Scientists believe that the earliest apples grew wild first in the mountains of southwestern Asia, probably in the area between the Black Sea and Caspian Sea. But Minnesota’s apple roots are far younger.

The first Minnesota full-sized apple variety to withstand cold winters, bear fruit regularly and have good keeping qualities and flavor was developed in the 1860s by Peter Gideon. He lived near the south shore of Lake Minnetonka, moving there from Illinois in 1853 to take up a 160-acre claim. A self-educated horticulturist, he brought with him a bushel of apple seeds, and for the next 45 years worked to develop apples that could withstand the cold northern climate.

Gideon’s famous apple named Wealthy, after Wealthy Hull, his wife, was introduced in Minnesota in 1873. The Wealthy, an early apple ripening in late August, is still widely grown. This variety is good for fresh eating, pies and sauces.

Since the introduction of the Wealthy apple, other horticulturists in Minnesota have developed many varieties.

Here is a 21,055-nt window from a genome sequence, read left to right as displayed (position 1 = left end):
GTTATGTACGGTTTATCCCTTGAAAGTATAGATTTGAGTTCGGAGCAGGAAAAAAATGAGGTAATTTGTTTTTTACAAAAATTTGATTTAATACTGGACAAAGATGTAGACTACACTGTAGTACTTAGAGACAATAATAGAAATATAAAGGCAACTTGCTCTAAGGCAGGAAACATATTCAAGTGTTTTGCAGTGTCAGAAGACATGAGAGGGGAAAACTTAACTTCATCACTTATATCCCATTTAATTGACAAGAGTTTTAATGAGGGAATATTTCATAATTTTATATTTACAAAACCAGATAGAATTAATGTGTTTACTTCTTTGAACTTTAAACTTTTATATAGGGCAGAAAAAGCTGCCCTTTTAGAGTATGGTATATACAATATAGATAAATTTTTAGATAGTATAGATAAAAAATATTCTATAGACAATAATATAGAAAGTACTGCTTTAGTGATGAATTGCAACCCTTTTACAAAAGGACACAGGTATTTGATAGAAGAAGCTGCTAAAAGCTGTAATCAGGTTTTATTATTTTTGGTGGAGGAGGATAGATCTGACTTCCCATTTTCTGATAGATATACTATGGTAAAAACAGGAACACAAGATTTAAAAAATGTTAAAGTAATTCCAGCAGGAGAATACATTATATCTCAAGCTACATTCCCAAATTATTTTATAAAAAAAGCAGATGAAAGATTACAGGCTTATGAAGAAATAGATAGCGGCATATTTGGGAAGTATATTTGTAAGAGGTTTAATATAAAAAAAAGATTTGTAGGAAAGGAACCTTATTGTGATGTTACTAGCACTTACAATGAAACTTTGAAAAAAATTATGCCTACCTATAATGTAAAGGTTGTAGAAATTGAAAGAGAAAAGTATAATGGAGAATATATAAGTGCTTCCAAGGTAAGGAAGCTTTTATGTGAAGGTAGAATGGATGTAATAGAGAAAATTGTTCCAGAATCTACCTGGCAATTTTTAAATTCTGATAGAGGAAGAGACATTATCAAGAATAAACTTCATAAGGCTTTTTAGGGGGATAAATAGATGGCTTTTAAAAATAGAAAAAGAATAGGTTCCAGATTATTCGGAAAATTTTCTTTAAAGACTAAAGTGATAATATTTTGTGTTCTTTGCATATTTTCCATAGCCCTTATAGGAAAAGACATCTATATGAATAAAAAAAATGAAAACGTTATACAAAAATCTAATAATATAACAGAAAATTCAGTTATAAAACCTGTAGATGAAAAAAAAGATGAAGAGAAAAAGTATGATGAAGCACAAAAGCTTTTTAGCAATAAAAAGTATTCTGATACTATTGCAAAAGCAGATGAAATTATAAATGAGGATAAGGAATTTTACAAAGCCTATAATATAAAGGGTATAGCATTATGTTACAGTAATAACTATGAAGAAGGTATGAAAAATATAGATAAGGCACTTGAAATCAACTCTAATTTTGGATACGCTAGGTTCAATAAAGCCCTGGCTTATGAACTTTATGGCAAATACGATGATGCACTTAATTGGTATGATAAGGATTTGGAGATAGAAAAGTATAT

More than 100 apple varieties now are grown in Minnesota. The University of Minnesota Department of Horticulture has introduced numerous apples in the last 100 years, including Haralson (1922); Beacon (1936); Regent (1964); State Fair (1977); Honeycrisp (1991); and SweeTango (2009).

Now is the time to visit farmers markets and buy some great early apples.

I just had a conversation with Denny at Havlicek Orchard near New Prague. He is picking Mantet, Oriole and State Fair and will sell these early season apples at Minneapolis Farmers Market this weekend. Mantet trees, developed by Manitoba, Canada breeders in 1928, produce apples that are sweet, tangy, juicy and fragrant.

Jim Gilbert taught and worked as a naturalist for 50 years.